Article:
John Edgar Thomson
John Edgar Thomson (February 10, 1808- May 27, 1874) was an American civil engineer and industrialist. He is best known for his leadership as the third president of the Pennsylvania Railroad from 1852 until his death in 1874.
Thomson was trained as a surveyor and joined the Pennsylvania Engineer Corps at age 19 to assist with laying out the route of the state’s Philadelphia and Columbia Railroad. By 1830, he became head of the engineering division for the Camden & Amboy Railroad in New Jersey. From 1832 to 1847, he served as chief engineer for the Georgia Railroad, which built an Atlanta-to-Augusta line, the longest line built by one company up to that time. These accomplishments lead to his hiring as the first Chief Engineer of the Pennsylvania Railroad.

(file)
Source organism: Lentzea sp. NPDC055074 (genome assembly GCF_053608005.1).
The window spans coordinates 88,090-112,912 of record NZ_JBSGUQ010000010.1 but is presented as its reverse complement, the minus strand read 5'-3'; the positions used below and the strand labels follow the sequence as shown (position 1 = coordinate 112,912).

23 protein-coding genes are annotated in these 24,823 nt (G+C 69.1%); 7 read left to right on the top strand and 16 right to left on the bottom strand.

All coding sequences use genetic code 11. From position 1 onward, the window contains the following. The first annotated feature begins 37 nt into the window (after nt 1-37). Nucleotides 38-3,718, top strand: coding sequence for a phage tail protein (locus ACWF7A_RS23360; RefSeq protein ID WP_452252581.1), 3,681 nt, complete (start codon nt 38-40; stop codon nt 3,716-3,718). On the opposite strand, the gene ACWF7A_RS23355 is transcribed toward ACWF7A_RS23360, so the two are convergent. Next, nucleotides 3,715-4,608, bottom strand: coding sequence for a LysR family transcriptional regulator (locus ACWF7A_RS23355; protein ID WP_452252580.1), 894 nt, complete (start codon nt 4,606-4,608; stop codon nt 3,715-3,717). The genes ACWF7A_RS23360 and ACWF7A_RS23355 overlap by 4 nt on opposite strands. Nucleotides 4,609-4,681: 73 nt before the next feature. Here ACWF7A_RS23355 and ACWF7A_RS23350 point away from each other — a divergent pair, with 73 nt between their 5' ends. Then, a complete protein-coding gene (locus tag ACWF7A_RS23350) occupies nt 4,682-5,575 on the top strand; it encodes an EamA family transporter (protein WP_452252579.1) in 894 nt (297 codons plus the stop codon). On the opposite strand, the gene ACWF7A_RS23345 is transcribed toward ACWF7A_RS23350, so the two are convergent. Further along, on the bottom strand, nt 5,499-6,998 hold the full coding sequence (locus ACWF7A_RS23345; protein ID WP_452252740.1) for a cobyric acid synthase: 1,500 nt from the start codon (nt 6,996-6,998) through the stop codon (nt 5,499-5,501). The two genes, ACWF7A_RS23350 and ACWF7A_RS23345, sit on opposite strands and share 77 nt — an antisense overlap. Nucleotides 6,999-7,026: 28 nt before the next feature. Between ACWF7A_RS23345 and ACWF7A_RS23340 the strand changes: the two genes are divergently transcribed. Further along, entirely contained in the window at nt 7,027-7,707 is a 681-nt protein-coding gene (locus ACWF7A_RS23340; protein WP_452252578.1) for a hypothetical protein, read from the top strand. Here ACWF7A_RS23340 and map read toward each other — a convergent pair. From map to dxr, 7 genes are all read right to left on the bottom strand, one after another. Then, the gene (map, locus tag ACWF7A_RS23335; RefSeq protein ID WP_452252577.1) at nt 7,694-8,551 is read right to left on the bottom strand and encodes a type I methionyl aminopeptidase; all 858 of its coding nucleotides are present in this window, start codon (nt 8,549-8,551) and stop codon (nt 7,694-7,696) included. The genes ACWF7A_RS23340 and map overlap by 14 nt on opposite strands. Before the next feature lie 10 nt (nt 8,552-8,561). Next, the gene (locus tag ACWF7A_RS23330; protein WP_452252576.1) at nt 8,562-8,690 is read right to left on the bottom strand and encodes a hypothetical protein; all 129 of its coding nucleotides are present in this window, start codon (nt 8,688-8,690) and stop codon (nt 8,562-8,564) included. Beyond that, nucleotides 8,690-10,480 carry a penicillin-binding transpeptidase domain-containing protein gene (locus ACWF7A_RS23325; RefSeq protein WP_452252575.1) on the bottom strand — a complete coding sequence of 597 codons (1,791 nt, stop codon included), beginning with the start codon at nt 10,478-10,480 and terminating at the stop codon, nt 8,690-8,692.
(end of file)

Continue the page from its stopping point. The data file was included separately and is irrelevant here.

Thomson was promoted to president of the PRR in 1847. As president, he extended the Pennsy westward through Ohio, Indiana, and Illinois. By the time of his death, the railroad reached from New York, Philadelphia, Baltimore, and Washington in the east to Pittsburgh, Buffalo, Cleveland, Cincinnati, Indianapolis, Louisville, St. Louis, and Chicago in the west. Thomson also introduced important improvements, including a system for handling passenger baggage and the use of steel rather than iron rails.
Thomson built the Pennsy into the largest business enterprise in the world and a world-class model for technological and managerial innovation.